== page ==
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WIRE > SEC Filings for WIRE > Form 10-Q on 2-Nov-2012All Recent SEC Filings

Show all filings for ENCORE WIRE CORP

Form 10-Q for ENCORE WIRE CORP


2-Nov-2012

Quarterly Report


Item 2. Management's Discussion and Analysis of Financial Condition and Results of Operations.

General

Encore is a low-cost manufacturer of electrical building wire and cable. The Company is a significant supplier of building wire for interior electrical wiring in commercial and industrial buildings, homes, apartments, and manufactured housing.

The Company's operating results in any given time period are driven by several key factors, including the volume of product produced and shipped, the cost of copper and other raw materials, the competitive pricing environment in the wire industry and the resulting influence on gross margins and the efficiency with which the Company's plants operate during the period, among others. Price competition for electrical wire and cable is intense, and the Company sells its products in accordance with prevailing market prices. Copper, a commodity product, is the principal raw material used by the Company in manufacturing its products. Copper accounted for approximately 86.1%, 81.1% and 73.5% of the Company's cost of goods sold during fiscal 2011, 2010 and 2009, respectively. The price of copper fluctuates, depending on general economic conditions and in relation to supply and demand and other factors, which causes monthly variations in the cost of copper purchased by the Company. The Company cannot predict copper prices in the future or the effect of fluctuations in the cost of copper on the Company's future operating results. Wire prices can, and frequently do change on a daily basis. This competitive pricing market for wire does not always mirror changes in copper prices, making margins highly volatile. With the Company's expansion into aluminum conductors in some of its building wire products, aluminum will slowly grow its percentage share of the raw materials cost for the Company. The Company is building a plant to expand the production of aluminum building wire as announced in a December 2011 press release. Historically, the cost of aluminum is much less than copper and also less volatile. With the volatility of both raw material prices and wire prices in the Company's end market, hedging raw materials can be risky. Historically, the Company has not engaged in hedging strategies for raw material purchases. The tables below highlight the range of closing prices of copper on the Comex exchange for the periods shown.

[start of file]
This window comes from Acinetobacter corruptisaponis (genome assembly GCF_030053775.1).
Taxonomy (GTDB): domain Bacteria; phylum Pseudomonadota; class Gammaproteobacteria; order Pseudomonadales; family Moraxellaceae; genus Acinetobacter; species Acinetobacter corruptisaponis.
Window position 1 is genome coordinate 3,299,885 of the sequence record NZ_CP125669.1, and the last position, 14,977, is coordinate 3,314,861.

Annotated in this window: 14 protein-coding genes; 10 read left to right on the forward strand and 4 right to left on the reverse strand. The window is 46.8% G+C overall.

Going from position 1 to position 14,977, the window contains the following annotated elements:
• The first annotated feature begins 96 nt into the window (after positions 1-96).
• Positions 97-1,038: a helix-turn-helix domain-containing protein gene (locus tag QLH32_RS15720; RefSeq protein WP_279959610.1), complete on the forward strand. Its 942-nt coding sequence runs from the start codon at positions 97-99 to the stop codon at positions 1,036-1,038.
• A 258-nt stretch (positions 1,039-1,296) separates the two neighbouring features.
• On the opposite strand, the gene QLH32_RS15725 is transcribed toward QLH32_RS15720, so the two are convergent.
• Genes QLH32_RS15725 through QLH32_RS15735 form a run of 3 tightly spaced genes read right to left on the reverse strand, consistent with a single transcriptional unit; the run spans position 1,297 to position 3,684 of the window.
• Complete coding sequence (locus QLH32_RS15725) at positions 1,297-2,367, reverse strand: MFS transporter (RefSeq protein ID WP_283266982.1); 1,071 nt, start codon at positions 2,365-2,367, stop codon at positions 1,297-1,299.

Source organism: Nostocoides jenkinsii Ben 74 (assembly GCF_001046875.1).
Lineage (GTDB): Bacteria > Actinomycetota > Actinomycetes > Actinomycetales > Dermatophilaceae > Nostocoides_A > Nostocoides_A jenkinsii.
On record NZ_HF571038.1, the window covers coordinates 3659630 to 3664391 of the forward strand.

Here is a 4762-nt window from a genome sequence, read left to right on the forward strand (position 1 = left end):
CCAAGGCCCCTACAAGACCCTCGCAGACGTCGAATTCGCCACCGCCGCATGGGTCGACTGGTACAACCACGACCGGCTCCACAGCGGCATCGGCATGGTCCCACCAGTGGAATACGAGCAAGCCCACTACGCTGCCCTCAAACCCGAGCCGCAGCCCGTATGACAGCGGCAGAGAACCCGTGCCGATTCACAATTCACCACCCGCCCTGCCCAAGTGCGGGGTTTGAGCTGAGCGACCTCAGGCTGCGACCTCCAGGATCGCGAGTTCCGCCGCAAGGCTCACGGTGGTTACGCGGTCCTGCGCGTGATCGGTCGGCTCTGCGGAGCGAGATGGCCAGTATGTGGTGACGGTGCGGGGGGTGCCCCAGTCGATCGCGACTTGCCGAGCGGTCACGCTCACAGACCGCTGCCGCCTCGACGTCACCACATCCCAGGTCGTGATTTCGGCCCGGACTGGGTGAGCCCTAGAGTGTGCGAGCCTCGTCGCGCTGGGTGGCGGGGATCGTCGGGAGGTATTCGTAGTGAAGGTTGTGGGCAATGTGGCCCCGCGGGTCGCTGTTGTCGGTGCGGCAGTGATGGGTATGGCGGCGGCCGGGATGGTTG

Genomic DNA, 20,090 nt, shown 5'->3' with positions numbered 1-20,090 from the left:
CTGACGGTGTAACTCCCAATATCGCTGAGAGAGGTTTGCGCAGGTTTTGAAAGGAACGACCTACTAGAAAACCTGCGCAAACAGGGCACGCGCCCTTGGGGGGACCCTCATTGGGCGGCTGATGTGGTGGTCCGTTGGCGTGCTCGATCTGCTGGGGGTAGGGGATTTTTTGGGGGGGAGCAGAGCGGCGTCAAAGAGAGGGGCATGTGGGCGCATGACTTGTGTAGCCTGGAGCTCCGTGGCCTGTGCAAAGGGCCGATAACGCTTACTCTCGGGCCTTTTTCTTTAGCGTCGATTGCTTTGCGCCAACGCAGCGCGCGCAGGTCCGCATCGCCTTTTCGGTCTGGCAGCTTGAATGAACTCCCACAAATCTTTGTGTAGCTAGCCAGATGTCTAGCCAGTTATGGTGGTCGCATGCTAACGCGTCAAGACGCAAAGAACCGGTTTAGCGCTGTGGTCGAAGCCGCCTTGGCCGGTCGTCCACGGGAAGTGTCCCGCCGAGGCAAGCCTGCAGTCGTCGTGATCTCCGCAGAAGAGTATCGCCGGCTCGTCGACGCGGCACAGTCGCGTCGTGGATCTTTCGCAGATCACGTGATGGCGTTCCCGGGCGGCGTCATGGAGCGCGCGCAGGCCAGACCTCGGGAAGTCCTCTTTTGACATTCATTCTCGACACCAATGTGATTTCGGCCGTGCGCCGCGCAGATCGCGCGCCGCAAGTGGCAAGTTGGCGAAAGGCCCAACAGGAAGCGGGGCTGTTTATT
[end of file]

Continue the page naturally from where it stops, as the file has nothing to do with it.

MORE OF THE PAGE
COMEX COPPER CLOSING PRICE 2012



                 July      August       September       Quarter Ended         Year-to-Date
                 2012       2012          2012          Sept. 30, 2012       Sept. 30, 2012

      High      $ 3.53     $  3.50     $      3.85     $           3.85     $           3.97